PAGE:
Meet Vertumnus, my new GNU/Linux desktop (running on a Dell Inspiron 530)

Wednesday, June 11th, 2008

If this post seems a little glowing, don’t be alarmed; it’s because I’m still basking in the brilliant sheen of my new GNU/Linux desktop (which I am composing this blog post on as I type these very words — and these words, too). That’s right, I went through with my plans for setting up a GNU/Linux desktop, though I didn’t actually use the parts list I threw together two weeks ago. I ran across an amazing deal through Dell’s small business site (instant savings of nearly half off!) on an Inspiron 530 and I jumped on it. For $360 ($407 after shipping and state taxes), I got a nice little Dell mini-tower with an Intel Core 2 Duo E8200 processor, 2 GB of DDR2 PC2 6400 RAM, 500GB SATA hard drive with 16 MB cache, SATA DVD burner, keyboard, and optical scroll mouse. It ended up being about the same price as the parts list I put together, but the performance is marginally better, with the added possibility of upgrading to 4 GB of RAM. It also came with Windows Vista Home Premium, which I suppose would be a value add-in for some, but which just made me wince at how much cheaper I could have gotten this system without paying the Microsoft tax. Anyway, Vista’s in the trash now, where it belongs, and the price was good enough that I’m not worrying about it.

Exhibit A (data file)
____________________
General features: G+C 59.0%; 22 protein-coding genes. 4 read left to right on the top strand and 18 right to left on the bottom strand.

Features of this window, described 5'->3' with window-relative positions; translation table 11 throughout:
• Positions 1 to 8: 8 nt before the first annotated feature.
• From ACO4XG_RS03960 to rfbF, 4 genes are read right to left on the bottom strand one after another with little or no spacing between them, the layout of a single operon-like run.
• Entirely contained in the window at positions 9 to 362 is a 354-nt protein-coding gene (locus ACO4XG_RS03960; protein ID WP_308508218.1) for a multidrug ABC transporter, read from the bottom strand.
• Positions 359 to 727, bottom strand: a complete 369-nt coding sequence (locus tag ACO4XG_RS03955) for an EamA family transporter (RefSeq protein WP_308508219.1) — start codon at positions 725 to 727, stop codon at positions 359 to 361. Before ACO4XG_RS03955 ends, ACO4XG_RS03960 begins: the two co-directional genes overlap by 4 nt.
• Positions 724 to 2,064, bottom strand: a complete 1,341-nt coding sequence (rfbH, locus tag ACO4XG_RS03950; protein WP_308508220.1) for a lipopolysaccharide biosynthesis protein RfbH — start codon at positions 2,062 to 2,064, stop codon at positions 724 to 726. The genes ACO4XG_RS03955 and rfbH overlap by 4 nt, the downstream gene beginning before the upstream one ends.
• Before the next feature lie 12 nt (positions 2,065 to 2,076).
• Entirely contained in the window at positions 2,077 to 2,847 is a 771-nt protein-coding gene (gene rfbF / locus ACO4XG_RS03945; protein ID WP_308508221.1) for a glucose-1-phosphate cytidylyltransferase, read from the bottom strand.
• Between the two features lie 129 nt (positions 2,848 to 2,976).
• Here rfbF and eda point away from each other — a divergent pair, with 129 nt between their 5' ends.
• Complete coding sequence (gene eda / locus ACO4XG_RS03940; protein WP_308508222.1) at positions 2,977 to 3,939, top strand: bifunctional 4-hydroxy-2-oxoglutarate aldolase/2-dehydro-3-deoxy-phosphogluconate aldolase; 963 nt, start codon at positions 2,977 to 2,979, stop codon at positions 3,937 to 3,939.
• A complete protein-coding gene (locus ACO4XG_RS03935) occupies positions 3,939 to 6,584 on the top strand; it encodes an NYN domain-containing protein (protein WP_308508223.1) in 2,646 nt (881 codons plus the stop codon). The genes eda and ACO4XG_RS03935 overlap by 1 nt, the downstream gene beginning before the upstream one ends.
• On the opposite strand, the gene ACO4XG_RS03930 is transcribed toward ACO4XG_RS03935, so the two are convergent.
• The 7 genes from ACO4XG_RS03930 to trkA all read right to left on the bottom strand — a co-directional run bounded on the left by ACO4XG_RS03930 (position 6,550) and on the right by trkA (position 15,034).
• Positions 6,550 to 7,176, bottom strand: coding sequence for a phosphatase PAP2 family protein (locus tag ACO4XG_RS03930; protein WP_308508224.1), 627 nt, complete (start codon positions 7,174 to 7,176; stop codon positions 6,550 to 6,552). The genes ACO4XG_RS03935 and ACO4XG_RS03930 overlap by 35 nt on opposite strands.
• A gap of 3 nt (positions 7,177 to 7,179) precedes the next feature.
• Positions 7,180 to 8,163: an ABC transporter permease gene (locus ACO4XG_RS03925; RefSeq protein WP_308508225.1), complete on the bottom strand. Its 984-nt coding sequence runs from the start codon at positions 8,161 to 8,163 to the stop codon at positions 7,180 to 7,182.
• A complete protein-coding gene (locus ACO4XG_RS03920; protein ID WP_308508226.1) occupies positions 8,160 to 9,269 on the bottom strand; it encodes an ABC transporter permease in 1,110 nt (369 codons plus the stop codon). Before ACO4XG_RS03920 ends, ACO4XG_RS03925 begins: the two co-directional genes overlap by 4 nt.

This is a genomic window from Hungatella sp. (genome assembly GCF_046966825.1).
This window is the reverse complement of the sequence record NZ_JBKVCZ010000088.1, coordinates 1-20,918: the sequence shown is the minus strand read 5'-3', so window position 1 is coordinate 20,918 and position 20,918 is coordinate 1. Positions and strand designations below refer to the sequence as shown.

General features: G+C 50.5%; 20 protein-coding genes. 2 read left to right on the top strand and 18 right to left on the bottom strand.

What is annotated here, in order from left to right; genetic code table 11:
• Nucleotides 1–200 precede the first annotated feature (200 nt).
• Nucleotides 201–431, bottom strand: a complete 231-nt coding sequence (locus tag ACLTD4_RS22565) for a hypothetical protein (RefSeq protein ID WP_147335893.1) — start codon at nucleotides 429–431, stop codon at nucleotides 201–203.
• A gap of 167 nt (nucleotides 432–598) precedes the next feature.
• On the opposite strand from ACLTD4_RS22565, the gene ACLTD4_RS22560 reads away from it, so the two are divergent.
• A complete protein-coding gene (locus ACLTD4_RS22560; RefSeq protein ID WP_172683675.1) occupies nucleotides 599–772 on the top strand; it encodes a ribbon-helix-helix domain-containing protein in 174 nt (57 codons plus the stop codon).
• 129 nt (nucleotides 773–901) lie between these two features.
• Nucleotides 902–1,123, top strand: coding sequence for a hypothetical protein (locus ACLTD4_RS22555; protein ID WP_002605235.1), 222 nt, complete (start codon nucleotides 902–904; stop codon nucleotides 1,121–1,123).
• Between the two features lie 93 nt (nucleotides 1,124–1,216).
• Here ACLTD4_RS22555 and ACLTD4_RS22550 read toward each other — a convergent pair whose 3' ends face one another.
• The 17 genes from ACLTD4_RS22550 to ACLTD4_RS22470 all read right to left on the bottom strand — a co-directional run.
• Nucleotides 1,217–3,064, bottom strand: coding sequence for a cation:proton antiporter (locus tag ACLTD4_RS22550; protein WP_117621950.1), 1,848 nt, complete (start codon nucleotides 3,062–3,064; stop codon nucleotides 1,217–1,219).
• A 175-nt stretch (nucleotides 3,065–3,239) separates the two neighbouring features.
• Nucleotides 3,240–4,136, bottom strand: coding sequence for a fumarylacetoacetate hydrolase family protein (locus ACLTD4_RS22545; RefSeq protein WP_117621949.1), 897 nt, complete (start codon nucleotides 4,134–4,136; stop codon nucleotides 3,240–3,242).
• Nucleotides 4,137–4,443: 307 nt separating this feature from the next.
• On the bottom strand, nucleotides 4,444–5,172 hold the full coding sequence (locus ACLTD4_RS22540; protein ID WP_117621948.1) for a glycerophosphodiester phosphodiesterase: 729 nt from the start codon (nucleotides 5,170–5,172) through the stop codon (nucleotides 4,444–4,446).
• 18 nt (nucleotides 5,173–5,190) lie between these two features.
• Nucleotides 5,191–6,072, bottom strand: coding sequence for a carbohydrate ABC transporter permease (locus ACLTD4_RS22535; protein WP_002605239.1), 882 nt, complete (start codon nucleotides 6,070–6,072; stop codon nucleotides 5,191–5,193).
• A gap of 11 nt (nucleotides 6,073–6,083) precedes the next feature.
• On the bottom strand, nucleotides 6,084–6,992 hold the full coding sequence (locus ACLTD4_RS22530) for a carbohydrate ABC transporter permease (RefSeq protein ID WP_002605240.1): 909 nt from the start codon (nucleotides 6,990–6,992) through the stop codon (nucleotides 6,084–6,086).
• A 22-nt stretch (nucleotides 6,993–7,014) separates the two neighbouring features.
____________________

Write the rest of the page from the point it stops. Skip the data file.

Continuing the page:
Installing the OS

I was going to install Kubuntu on my new system, but I opted for Ubuntu instead on a recommendation from Drinian, who says that Kubuntu isn’t quite as well put-together. The only reason I wanted Kubuntu was because I wanted to run KDE instead of Gnome, but it turns out that’s incredibly easy to accomplish in Ubuntu (just install the kubuntu-desktop meta-package in aptitude, then set your login session to KDE). So choosing Ubuntu over Kubuntu hasn’t left me disappointed in any way.

Unfortunately, installing Ubuntu GNU/Linux still wasn’t as easy as it should have been. I blame the problem on hardware incompatibilities, most likely with the SATA controller on the motherboard. The installation CD wouldn’t boot without passing the kernel parameter “all_generic_ide”, which is something I can handle but the average computer user is likely to be turned off by. Then, after the installation completed, my system wouldn’t boot from the hard drive for the same reason, so I had to boot back into the LiveCD environment, mount my boot partition, and then edit grub’s (a bootloader) menu.lst to pass that same kernel parameter. So, yeah, GNU/Linux isn’t exactly friendly for the masses, at least not on this hardware. Curiously enough, I had this exact same problem when dual-booting Fedora Core (another distribution of GNU/Linux) on my previous desktop. There’s definitely some room for improvement in this area by either the Linux kernel developers or the Ubuntu packagers. There’s no real reason this can’t be one of those things that “Just Works”.

Naming the system